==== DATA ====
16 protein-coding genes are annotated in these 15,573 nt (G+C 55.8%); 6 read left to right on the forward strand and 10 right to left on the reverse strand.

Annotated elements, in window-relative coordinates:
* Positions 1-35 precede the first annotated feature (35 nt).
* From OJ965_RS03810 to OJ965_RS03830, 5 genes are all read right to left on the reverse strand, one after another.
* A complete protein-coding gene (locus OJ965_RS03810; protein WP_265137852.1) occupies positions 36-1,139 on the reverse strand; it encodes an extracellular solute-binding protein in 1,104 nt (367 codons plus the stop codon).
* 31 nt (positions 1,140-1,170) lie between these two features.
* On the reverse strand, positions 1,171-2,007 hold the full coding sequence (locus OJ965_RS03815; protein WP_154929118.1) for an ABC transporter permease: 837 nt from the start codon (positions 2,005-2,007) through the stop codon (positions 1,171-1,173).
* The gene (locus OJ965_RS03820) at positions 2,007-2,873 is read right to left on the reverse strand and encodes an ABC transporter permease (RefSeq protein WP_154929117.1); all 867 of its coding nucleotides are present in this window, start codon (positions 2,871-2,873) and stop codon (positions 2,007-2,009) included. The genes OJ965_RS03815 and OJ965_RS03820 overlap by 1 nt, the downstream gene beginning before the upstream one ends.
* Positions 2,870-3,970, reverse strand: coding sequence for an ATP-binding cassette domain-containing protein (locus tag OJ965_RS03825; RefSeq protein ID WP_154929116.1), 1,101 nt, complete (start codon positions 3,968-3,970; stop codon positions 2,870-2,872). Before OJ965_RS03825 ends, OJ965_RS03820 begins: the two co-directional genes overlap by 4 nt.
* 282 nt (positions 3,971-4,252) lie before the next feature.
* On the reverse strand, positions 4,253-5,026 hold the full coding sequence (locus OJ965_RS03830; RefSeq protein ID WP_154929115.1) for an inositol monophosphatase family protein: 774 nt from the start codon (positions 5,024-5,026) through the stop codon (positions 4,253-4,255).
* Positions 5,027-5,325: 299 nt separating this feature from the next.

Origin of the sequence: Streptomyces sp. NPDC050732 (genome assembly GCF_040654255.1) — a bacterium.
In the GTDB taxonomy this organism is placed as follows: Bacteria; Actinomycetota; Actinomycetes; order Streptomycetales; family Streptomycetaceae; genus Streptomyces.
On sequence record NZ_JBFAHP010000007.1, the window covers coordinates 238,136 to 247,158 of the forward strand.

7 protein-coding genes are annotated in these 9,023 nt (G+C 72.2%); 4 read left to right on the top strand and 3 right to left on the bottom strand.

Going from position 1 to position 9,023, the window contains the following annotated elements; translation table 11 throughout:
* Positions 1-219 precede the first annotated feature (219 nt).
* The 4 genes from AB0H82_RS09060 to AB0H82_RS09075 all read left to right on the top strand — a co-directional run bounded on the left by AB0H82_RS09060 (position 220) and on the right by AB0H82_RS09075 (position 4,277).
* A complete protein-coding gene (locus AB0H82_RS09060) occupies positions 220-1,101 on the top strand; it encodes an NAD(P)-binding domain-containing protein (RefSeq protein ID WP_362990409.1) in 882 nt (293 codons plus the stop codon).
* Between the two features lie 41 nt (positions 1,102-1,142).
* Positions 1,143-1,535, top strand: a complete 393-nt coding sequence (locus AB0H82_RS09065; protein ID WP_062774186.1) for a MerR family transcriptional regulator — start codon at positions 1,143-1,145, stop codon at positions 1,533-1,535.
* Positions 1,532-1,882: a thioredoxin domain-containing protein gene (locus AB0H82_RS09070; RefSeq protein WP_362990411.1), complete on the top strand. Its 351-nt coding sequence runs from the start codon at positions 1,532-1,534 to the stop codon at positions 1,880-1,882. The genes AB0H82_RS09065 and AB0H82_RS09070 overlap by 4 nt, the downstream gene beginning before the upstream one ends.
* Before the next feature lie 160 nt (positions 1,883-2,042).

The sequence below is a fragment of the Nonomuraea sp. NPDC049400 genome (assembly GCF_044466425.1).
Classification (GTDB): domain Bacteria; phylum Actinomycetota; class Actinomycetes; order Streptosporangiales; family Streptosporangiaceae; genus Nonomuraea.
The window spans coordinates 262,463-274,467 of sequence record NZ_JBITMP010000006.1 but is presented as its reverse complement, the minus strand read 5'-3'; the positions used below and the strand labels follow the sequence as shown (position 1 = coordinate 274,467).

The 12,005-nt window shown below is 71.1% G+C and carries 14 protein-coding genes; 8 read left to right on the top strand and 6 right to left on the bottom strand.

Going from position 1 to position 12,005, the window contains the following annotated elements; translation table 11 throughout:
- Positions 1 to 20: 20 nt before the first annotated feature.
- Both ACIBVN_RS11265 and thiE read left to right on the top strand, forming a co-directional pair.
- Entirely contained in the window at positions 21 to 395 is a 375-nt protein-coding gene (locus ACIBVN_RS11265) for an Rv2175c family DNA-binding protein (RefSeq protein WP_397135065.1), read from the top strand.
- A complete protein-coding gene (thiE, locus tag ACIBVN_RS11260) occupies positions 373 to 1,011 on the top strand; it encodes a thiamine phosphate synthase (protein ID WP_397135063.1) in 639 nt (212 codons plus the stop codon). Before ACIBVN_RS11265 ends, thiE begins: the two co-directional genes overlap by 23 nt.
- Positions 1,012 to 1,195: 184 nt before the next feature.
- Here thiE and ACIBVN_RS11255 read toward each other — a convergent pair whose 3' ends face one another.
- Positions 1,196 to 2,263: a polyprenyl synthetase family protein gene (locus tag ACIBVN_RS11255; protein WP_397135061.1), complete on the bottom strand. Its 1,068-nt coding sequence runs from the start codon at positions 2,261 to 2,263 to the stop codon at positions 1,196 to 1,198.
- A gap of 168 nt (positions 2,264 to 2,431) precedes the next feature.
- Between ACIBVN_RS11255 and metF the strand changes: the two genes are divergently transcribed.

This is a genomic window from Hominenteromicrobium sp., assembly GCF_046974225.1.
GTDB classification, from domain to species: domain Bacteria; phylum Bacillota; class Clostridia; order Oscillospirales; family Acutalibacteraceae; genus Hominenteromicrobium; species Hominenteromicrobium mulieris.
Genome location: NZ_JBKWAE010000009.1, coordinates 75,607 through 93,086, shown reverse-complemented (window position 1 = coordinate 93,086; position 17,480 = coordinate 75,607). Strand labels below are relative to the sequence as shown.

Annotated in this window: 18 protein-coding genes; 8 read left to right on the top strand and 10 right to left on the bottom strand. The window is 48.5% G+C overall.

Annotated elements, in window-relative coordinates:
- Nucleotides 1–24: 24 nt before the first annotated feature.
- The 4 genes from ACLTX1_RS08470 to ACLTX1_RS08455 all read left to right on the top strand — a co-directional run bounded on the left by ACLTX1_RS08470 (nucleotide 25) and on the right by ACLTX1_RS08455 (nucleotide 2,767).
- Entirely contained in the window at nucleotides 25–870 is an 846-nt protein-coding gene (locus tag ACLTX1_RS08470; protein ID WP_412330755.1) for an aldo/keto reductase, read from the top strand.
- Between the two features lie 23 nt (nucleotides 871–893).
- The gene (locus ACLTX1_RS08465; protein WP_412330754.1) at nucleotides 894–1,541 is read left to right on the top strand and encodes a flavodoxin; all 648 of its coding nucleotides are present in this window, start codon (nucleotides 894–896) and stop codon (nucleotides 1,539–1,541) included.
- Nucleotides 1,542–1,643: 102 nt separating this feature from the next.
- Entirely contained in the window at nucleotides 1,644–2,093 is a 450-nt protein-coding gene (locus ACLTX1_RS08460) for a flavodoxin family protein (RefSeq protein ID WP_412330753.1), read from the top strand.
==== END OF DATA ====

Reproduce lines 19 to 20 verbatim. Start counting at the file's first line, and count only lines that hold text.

* The 4 genes from AB0H82_RS09060 to AB0H82_RS09075 all read left to right on the top strand — a co-directional run bounded on the left by AB0H82_RS09060 (position 220) and on the right by AB0H82_RS09075 (position 4,277).
* A complete protein-coding gene (locus AB0H82_RS09060) occupies positions 220-1,101 on the top strand; it encodes an NAD(P)-binding domain-containing protein (RefSeq protein ID WP_362990409.1) in 882 nt (293 codons plus the stop codon).